Reviving the extinct Pinta tortoises may soon be possible. Scientists believe that using the genetics of a newly discovered close relative will bring the extinct species back to life.

The DNA of Chelonoidis donfaustoi, discovered on Santa Cruz Island off the coast of Ecuador, closely matches the Pinta. In 2008, scientists gathered blood samples from more than 1,600 tortoises. The team discovered that 89 percent of the tortoises still retain some of the Pinta’s DNA. Breeding the tortoises in captivity could create tortoises with 95 percent of their lost ancestral genes.

“The size of this population is mind-boggling,” Adalgisa Caccone, a senior research scientist at Yale University, told the New York Times. “I am optimistic that some of these animals will have high conservation value.”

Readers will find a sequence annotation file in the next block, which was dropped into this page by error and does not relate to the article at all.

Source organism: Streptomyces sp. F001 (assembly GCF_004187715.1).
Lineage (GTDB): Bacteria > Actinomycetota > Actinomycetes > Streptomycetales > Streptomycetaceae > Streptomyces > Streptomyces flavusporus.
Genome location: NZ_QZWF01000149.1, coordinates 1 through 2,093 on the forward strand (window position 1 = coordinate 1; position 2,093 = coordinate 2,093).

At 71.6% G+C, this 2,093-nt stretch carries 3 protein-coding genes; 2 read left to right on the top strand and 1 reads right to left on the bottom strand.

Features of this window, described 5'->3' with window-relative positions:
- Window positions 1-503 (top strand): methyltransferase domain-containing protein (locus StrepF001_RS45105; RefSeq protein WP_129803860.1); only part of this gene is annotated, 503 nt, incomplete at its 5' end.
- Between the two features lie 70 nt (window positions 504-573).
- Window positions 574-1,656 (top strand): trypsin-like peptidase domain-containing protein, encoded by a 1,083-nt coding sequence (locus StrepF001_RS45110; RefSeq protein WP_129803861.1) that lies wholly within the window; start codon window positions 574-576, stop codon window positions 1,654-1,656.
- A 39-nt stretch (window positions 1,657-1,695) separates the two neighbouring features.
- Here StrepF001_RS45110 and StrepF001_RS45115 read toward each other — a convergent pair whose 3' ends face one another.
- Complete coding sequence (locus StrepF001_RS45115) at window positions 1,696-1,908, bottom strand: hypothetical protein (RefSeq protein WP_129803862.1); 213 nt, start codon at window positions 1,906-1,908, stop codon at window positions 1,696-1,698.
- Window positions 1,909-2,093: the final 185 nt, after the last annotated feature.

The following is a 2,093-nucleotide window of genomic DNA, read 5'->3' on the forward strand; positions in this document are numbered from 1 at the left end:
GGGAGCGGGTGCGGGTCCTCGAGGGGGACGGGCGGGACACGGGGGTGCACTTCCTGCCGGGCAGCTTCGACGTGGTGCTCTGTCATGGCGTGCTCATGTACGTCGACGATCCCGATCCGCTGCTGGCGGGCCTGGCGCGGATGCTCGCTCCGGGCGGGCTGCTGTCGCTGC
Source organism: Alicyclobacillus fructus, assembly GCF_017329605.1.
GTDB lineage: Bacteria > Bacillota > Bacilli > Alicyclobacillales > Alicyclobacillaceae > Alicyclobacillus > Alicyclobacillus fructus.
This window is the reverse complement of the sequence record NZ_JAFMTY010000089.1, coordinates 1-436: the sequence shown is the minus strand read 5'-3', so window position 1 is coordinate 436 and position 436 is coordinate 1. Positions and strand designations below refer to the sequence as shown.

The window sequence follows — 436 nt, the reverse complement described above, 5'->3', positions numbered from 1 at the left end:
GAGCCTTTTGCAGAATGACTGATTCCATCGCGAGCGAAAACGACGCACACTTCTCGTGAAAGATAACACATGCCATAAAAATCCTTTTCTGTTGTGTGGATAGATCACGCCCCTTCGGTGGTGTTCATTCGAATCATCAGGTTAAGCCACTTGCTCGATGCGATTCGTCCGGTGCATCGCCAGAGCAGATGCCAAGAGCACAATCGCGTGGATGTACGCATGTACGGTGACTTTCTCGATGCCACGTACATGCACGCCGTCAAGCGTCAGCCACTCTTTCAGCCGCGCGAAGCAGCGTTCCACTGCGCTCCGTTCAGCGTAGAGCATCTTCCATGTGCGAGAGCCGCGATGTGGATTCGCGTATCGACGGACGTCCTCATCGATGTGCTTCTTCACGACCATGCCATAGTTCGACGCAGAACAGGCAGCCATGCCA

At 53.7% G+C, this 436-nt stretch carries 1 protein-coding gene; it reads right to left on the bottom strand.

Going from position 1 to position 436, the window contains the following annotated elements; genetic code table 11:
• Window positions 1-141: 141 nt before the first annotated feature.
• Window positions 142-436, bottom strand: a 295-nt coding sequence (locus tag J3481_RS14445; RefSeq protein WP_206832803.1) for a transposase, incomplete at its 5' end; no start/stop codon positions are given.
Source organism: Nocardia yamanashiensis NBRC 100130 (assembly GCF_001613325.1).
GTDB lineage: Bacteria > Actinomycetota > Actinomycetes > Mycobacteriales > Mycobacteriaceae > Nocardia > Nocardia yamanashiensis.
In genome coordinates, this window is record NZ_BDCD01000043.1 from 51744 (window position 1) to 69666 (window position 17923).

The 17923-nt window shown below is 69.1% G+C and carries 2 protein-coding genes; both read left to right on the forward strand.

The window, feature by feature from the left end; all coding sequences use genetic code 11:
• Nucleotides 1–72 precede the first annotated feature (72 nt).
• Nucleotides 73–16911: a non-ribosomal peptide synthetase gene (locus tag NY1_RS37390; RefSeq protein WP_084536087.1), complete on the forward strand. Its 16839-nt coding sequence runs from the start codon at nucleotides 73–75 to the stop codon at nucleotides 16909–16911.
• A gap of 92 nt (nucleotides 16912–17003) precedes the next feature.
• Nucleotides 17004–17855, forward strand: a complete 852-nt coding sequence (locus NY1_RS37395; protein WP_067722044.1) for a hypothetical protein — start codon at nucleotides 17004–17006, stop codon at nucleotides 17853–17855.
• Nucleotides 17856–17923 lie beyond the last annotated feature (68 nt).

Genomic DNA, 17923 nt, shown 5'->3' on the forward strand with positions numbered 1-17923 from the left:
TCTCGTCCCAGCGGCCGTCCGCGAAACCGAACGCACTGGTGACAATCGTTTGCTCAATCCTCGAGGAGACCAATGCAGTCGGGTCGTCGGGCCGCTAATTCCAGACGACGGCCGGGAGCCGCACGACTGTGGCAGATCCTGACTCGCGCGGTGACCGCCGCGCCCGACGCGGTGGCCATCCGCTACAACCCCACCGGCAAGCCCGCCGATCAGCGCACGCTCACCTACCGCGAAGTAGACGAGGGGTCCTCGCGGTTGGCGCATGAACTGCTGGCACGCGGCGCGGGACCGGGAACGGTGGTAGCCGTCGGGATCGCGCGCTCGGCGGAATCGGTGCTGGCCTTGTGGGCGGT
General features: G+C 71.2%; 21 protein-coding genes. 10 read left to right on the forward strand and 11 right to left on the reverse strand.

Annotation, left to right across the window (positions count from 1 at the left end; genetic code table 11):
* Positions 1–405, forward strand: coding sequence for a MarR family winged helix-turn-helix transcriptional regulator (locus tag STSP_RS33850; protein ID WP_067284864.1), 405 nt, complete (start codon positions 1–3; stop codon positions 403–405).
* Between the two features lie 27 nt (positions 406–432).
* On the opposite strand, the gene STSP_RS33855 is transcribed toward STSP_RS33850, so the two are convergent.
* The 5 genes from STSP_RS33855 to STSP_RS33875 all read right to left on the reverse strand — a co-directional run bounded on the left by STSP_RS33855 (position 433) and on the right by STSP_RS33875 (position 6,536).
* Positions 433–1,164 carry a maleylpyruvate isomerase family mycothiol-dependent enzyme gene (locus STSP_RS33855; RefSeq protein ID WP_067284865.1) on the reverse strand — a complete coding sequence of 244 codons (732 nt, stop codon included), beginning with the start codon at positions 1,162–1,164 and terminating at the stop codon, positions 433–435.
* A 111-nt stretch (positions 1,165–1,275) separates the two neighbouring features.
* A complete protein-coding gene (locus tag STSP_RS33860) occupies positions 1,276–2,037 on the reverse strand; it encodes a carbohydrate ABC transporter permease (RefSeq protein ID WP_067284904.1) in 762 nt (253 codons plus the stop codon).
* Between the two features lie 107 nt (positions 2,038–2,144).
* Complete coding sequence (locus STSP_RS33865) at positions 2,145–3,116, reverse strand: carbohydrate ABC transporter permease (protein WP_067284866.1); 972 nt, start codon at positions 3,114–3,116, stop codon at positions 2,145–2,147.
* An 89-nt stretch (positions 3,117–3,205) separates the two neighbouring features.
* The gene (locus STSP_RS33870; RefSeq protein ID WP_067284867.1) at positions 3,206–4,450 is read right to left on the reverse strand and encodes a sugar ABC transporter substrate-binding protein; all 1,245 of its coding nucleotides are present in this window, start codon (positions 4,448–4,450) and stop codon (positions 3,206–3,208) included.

Linda Cayot, science adviser for the Galápagos Conservancy, mentioned that genetics is the key to conserving threatened species. If successful, the new breed of tortoises could be released within five to 10 years and help restore ecosystems. Apparently, tortoises spread seeds and nutrients, keeping the environment alive.

Scientists will study each animal to identify which has the nearest DNA equivalent to the Pinta before breeding programmes start in 2016. Nevertheless, Caccone remarked that this could possibly be accomplished in a month if only the budget was not so tight.

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